Scientists are using coffee to test for COVID-19

A team of researchers led by Vittorio Saggiomo of Wageningen University & Research in the Netherlands claims it has found a method to create a highly-sensitive test for the coronavirus from coffee machine capsules.

Currently, most coronavirus testing is performed using one of two methods: polymerase chain reaction (PCR), and lateral flow test (LFT). PCR tests convert genetic material to DNA then amplify it for easier detection. This method is very accurate, but the conversion and amplification procedures are time-consuming, which is why it can take days for PCR test results to return. FT tests use strips embedded with antibodies that bind to the virus and become visible in the presence of the virus. LFTs are quick and affordable but are prone to false results.

Saggiomo’s team claims this new method combines the sensitivity of PCR tests with the quick feedback and affordability of the LFTs. His new product, which he calls ‘CoronaEspresso,’ uses a method known as loop-mediated isothermal amplification (shortened to Lamp). Just like with PCR tests, Lamp converts and amplifies genetic material for more accurate readings, but is easy to read and can be done at home with a CoronaEspresso device and a pan of simmering water.

This isn’t the first time someone has thought to use coffee for coronavirus testing. There’s of course the rather informal ‘smell test,’ which involves sniffing a freshly-brewed cup of coffee. Since coronavirus infection is associated with a loss of taste and smell, if you can’t smell the scent of a strong cup of coffee, you may have coronavirus.E25Bio makes an “instant coffee” lateral flow assay antigen test, and there’s a similar project under way by 3M and MIT. These products should provide quick, sufficiently accurate results for basic home and community testing, but are far less accurate than PCR tests, which can take days to return results and can be extremely expensive.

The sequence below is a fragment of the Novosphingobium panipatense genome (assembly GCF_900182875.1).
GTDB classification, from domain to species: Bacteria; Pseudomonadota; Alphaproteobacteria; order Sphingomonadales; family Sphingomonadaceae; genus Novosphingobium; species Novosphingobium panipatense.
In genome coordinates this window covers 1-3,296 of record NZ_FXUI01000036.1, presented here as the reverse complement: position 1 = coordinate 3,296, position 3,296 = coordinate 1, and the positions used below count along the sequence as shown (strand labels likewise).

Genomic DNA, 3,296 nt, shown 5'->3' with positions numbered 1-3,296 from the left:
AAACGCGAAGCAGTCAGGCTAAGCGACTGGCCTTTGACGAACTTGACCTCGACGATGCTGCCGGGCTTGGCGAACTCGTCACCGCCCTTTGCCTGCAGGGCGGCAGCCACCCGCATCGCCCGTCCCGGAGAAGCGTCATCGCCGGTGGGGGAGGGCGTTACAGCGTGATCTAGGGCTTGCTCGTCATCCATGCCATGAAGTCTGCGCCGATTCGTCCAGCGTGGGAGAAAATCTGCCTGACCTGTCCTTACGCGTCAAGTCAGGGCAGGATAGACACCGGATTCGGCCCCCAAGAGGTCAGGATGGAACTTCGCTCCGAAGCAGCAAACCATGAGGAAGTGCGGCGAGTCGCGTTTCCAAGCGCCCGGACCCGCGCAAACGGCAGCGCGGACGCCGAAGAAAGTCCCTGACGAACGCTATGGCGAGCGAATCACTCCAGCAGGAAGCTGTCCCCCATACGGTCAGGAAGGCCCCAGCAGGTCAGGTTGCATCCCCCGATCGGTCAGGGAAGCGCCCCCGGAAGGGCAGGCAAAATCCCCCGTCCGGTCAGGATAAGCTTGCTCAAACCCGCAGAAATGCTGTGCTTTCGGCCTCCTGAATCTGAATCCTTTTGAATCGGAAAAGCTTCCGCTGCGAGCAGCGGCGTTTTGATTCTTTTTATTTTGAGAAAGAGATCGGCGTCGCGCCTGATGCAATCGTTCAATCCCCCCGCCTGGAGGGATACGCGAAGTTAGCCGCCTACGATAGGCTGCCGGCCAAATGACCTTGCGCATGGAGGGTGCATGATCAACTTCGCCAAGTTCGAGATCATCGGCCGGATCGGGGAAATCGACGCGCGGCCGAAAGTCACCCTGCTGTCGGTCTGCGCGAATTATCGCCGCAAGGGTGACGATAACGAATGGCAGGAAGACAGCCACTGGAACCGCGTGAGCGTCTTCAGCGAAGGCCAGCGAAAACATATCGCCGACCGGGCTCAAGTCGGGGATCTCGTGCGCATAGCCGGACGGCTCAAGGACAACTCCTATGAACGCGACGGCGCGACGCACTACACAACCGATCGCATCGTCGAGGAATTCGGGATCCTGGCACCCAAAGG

Results from Saggiomo’s study show his method correctly identified three cases of COVID-19. According to the paper, CoronaEspresso devices could have huge ramifications for coronavirus testing and containment. They can be made for about €0.20, are mostly recyclable, and can be mass produced with existing fabrication equipment.

It’s important to note that this paper is currently available in preprint form on ChemRxiv, and thus has yet to undergo peer review. Hopefully, Saggiomo and his team can follow up this research with more comprehensive testing. There’s potential for this CoronaEspresso device to be modified to detect other illnesses, too. Considering their affordability and convenience, we may one day be able to test for coronavirus and other illnesses right from our own kitchens.

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